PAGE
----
If you’re an administrator on a Nosco platform, chances are that you are managing thousands of ideas on a daily basis. For that you need a good overview and a seamless way to browse ideas.
Originally, we showed normal users and administrators a simple list of ideas. You would then be able to filter this list according to your preferences. Users would then click to open an idea on a new page, read it, tag it, and work with it. Usually, they would then want to go back to the list. In this case, you would have not only have lost the position you scrolled to on the list, but the filter you applied would also be gone as we had no way of maintaining such a state.
Now, imagine how super annoying it would be if you had made a carefully filtered list of the ideas you wanted to work with and lost it. That’s why users would open the ideas in a new tab to keep the list exactly as they wanted. This would work, but the amount of tabs would quickly become overwhelming and confusing.
At the time when we wanted to address this issue, we also had a major refactoring of the backend code going on. But I wanted to see if we could design our way out of this using only the frontend —thus still be able to deliver value to the product and users while the backend refactoring went on.
With backend code out of the equation, this obviously limited our solutions, but after numerous tests and feedback loops, we ended up with a simple, yet smart and straight-forward experience that works especially well on handheld devices too: The Idea Window.
Ideas now open in a large window on top of the idea list. You can quickly return to your position on the list by closing the window. You can also move to the previous or next idea simply by pressing the left and right arrow keys.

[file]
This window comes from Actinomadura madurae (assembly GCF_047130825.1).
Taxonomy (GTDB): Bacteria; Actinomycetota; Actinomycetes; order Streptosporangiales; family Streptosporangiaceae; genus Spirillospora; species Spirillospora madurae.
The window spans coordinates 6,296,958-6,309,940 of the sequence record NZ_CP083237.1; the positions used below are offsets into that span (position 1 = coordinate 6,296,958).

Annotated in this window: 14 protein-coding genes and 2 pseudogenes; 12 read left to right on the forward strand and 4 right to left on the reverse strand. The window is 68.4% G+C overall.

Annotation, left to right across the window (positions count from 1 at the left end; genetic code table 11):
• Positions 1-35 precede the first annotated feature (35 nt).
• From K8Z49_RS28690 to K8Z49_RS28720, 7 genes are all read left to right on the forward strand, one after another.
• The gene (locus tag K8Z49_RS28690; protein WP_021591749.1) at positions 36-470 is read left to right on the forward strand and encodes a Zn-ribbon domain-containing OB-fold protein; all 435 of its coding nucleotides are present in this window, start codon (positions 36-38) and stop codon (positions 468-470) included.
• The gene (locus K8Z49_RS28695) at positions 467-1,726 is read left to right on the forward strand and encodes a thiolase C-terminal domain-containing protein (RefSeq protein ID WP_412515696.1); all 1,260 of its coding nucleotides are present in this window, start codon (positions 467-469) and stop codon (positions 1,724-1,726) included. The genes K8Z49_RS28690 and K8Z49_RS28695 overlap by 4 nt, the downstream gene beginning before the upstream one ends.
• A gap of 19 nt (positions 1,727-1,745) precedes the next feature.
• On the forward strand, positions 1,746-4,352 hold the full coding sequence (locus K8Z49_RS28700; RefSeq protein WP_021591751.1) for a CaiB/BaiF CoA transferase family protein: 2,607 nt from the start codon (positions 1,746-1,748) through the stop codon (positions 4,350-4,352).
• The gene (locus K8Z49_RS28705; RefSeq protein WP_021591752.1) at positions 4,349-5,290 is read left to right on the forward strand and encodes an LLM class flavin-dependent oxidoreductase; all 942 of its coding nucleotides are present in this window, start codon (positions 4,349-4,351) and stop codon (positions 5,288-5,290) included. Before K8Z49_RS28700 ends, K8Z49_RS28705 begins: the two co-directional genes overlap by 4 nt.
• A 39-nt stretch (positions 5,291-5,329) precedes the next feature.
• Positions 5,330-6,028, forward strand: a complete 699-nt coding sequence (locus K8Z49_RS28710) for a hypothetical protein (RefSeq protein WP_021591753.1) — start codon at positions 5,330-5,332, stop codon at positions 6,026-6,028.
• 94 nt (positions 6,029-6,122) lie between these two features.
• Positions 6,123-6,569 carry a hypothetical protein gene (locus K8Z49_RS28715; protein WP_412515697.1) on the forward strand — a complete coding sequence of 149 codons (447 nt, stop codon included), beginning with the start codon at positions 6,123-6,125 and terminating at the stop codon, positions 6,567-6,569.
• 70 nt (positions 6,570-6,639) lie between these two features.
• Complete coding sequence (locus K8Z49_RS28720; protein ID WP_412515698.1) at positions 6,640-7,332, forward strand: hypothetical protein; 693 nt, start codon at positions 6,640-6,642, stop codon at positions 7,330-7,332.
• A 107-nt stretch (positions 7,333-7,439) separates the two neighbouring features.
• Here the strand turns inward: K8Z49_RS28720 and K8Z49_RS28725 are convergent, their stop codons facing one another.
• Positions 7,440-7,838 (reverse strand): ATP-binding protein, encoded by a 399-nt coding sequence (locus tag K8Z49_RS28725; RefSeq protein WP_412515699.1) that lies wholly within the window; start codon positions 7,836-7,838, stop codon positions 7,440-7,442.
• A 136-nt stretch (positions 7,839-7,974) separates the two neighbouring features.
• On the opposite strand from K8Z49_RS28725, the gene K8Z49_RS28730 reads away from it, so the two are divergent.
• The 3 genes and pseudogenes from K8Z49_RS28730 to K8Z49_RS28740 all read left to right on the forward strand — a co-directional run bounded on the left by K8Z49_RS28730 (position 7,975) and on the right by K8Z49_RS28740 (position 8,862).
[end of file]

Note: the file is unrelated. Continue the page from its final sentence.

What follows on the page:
The list will automatically scroll along in the background as you browse through the ideas in the Idea Window. When you close the window, the list will be at the location on the page where the last opened idea is located.
I think this is a nice and simple solution to a common problem among many list-heavy apps and sites. Others have implemented advanced cache mechanisms and other more advanced solutions. But our Idea Window is really easy to use and light-weight in terms of performance.
This is one of my favourite cases that demonstrates how well thought-through design can deliver a lot of value to a product and the users, and that cool features doesn’t have to rely on really advanced code. It’s also a great example of how constraints shape a design.
The feedback on the new way of browsing ideas has been good, and users who need to go through a lot of ideas are really appreciating this feature, as it provides them with a better overview and saves them a lot of time. People actually forget that there is still a static page for an idea if you prefer to open the idea in a new tab or are sent to the idea via a link.
There are several things that I’d like to optimise now that we have had the Idea Window for a while. Loading speed (think Facebook’s Instant Articles), swiping swiftly through the ideas, transitions and micro interactions are all areas that could improve the user experience of the Idea Window.
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